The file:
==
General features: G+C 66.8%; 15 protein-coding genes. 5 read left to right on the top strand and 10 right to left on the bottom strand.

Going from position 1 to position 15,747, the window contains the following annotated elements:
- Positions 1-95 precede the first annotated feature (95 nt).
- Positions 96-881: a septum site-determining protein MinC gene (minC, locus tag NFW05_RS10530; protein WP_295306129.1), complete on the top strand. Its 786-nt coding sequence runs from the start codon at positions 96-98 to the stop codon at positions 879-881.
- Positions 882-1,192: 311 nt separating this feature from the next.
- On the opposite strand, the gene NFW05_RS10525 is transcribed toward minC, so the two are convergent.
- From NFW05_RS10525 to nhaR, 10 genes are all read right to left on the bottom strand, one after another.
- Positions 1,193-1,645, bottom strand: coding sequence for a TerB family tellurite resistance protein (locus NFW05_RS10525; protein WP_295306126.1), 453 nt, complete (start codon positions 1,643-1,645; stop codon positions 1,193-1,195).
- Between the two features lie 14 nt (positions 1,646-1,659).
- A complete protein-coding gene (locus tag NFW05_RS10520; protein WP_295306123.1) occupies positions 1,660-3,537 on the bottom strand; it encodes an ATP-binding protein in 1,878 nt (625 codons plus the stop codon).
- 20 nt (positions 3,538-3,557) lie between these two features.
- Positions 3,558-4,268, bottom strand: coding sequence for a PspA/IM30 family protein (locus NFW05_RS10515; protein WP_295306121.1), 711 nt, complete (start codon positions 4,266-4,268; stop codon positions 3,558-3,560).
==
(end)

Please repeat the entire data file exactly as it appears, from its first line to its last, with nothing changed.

General features: G+C 66.8%; 15 protein-coding genes. 5 read left to right on the top strand and 10 right to left on the bottom strand.

Going from position 1 to position 15,747, the window contains the following annotated elements:
- Positions 1-95 precede the first annotated feature (95 nt).
- Positions 96-881: a septum site-determining protein MinC gene (minC, locus tag NFW05_RS10530; protein WP_295306129.1), complete on the top strand. Its 786-nt coding sequence runs from the start codon at positions 96-98 to the stop codon at positions 879-881.
- Positions 882-1,192: 311 nt separating this feature from the next.
- On the opposite strand, the gene NFW05_RS10525 is transcribed toward minC, so the two are convergent.
- From NFW05_RS10525 to nhaR, 10 genes are all read right to left on the bottom strand, one after another.
- Positions 1,193-1,645, bottom strand: coding sequence for a TerB family tellurite resistance protein (locus NFW05_RS10525; protein WP_295306126.1), 453 nt, complete (start codon positions 1,643-1,645; stop codon positions 1,193-1,195).
- Between the two features lie 14 nt (positions 1,646-1,659).
- A complete protein-coding gene (locus tag NFW05_RS10520; protein WP_295306123.1) occupies positions 1,660-3,537 on the bottom strand; it encodes an ATP-binding protein in 1,878 nt (625 codons plus the stop codon).
- 20 nt (positions 3,538-3,557) lie between these two features.
- Positions 3,558-4,268, bottom strand: coding sequence for a PspA/IM30 family protein (locus NFW05_RS10515; protein WP_295306121.1), 711 nt, complete (start codon positions 4,266-4,268; stop codon positions 3,558-3,560).